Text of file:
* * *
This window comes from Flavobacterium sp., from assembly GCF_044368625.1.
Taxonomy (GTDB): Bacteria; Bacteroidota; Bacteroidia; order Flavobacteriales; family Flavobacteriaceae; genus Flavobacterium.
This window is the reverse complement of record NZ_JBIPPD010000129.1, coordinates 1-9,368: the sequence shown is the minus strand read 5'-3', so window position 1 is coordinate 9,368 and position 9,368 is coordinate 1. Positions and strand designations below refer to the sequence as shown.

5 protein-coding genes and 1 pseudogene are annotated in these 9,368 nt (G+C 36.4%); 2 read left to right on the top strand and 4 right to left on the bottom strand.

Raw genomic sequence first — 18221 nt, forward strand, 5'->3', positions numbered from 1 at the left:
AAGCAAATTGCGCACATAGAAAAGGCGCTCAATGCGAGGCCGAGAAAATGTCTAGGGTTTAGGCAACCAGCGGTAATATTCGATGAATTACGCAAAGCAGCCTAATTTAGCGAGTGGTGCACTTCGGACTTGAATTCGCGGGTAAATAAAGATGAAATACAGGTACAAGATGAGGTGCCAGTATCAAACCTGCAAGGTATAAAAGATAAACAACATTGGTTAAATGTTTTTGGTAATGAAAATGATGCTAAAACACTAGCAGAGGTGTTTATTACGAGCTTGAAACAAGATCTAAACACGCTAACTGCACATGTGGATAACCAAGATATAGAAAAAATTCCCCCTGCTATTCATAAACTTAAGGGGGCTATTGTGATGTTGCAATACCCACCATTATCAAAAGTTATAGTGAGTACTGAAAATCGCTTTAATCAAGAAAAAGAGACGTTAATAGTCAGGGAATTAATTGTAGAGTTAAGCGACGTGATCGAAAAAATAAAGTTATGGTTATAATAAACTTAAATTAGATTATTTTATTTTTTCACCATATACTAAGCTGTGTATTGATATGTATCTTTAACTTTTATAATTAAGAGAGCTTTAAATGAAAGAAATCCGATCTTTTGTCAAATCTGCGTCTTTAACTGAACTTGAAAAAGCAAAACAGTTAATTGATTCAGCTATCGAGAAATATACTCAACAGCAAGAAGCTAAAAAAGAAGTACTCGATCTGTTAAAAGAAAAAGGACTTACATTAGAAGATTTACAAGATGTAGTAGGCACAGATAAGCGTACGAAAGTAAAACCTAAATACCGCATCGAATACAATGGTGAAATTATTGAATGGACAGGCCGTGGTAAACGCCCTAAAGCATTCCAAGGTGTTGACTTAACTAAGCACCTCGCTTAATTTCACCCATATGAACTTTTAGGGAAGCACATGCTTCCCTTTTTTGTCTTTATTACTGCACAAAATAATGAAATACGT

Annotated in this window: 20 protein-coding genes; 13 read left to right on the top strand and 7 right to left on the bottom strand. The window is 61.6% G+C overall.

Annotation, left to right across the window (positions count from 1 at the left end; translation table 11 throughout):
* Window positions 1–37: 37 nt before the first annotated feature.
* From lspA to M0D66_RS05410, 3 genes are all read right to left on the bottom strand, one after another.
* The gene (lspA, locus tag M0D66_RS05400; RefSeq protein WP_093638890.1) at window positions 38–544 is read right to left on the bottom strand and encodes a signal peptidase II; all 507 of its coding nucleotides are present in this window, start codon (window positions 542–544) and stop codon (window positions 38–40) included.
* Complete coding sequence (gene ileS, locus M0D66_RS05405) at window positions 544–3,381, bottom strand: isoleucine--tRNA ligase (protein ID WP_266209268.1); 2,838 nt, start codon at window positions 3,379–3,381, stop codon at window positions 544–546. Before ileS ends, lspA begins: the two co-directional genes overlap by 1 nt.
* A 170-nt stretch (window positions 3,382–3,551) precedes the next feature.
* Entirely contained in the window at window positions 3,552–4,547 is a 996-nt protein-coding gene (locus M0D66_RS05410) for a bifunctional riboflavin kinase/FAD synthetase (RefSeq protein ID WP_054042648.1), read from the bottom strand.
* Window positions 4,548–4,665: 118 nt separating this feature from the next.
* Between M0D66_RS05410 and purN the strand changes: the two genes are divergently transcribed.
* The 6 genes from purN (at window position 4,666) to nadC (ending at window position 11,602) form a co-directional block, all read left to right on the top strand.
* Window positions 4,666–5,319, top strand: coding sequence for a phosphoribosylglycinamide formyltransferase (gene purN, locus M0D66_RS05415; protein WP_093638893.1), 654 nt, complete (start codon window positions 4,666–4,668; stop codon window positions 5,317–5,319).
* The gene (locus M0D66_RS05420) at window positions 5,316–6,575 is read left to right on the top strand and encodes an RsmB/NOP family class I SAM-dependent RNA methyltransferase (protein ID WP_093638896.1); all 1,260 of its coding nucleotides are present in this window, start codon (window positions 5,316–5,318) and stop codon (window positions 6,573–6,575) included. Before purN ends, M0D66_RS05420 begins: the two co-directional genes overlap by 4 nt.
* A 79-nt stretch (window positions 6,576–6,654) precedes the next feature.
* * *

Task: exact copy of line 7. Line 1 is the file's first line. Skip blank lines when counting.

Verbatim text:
Annotated in this window: 20 protein-coding genes; 13 read left to right on the top strand and 7 right to left on the bottom strand. The window is 61.6% G+C overall.